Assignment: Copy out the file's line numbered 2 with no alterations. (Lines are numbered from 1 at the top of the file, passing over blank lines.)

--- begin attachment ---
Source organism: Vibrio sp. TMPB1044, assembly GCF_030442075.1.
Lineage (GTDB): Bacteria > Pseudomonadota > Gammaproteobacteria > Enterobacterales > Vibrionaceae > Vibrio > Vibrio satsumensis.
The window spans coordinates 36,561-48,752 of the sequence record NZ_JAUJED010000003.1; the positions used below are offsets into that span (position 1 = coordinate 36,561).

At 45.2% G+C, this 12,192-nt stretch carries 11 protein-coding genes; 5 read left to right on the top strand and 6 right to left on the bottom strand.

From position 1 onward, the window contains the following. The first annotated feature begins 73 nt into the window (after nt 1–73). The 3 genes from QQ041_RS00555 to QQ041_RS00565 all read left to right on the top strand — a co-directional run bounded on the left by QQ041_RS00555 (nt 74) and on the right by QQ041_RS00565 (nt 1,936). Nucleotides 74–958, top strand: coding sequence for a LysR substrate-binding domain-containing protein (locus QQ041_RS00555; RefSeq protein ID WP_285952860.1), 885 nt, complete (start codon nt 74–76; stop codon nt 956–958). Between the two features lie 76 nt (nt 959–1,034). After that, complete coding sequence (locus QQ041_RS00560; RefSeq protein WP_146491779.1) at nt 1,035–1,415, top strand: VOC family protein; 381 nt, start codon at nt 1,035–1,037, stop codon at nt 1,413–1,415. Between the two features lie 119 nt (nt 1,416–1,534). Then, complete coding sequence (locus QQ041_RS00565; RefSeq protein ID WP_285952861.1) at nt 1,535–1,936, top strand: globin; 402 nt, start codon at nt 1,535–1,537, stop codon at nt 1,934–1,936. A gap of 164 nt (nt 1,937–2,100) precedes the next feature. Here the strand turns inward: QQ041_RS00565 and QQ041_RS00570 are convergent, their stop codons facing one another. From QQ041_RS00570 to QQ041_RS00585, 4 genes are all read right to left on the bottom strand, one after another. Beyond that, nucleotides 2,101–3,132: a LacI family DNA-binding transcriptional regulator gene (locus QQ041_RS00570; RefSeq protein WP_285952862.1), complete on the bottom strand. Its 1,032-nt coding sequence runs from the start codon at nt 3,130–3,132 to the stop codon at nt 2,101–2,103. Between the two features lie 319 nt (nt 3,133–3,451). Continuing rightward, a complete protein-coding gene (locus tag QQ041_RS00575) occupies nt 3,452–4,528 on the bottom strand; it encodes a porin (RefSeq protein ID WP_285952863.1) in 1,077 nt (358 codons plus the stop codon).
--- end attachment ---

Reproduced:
Lineage (GTDB): Bacteria > Pseudomonadota > Gammaproteobacteria > Enterobacterales > Vibrionaceae > Vibrio > Vibrio satsumensis.